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Is there an equivalent of ntohll C++ function in Java?

The reference of ntohll can be found here: ntohll function.

The thing is I need to convert a 64 bits long from TCP/IP network order to little endian long.

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maybe duplicate? stackoverflow.com/questions/1895131/… –  Daniele Jan 21 at 14:48
    
@Maxbester why do you need the function? as in java you do not need to concern about network byte order. –  java seeker Jan 21 at 14:49
    
apache commons EndianUtils –  Mustafa Genç Jan 21 at 14:51
    
Java doesn't have an unsigned 64 bit integer type... what exactly do you need to use it for? –  Elliott Frisch Jan 21 at 14:51
    
i think you have to reserse byte by byte. lets say 11101111 10011001 ->11110111 10011001 –  java seeker Jan 21 at 14:52

2 Answers 2

up vote 3 down vote accepted

java equivalent function of ntohll is: long is equivalent of 64 bit

    import java.nio.ByteBuffer;
    import java.nio.ByteOrder;

   public long ntohll(long convert)
    {
            ByteBuffer bbuf = ByteBuffer.allocate(8);  
            bbuf.order(ByteOrder.BIG_ENDIAN);  
            bbuf.putLong(convert);  
            bbuf.order(ByteOrder.LITTLE_ENDIAN);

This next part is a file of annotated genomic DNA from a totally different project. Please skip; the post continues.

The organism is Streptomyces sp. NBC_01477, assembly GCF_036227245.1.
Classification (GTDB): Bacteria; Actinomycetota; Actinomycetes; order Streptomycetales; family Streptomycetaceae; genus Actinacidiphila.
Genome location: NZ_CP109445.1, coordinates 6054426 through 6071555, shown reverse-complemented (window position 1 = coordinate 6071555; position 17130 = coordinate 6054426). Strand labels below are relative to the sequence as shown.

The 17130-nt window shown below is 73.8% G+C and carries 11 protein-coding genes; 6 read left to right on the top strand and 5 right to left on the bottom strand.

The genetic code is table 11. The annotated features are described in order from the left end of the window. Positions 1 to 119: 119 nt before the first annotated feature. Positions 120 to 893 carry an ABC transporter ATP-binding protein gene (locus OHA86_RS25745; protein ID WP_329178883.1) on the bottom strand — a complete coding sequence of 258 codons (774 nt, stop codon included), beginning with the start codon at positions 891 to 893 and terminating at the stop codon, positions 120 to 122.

return bbuf.getLong(0); 
    }
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It does the trick. Thanks! –  Maxbester Jan 21 at 15:47
    
This is equivalent to Zac Howland's answer below, but his version is faster. –  Louis Wasserman Jan 21 at 18:09

Java uses network byte order already, so there is no need to convert them (which is why these functions do not exist in Java).

Update

Since you are reading a file that is in little endian bit patterns, you have to write your own (or use a library) if you are using JDK < 1.5. If you are using JDK 1.5 or higher, you can use the reverseBytes method for the integer objects:

long data = Long.reverseBytes(some_data);
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See my comment to user3200809, I need to read a file written by a C++ program and the conversion has not been done by the C++ program. –  Maxbester Jan 21 at 15:00
    
@Maxbester Updated. –  Zac Howland Jan 21 at 15:20

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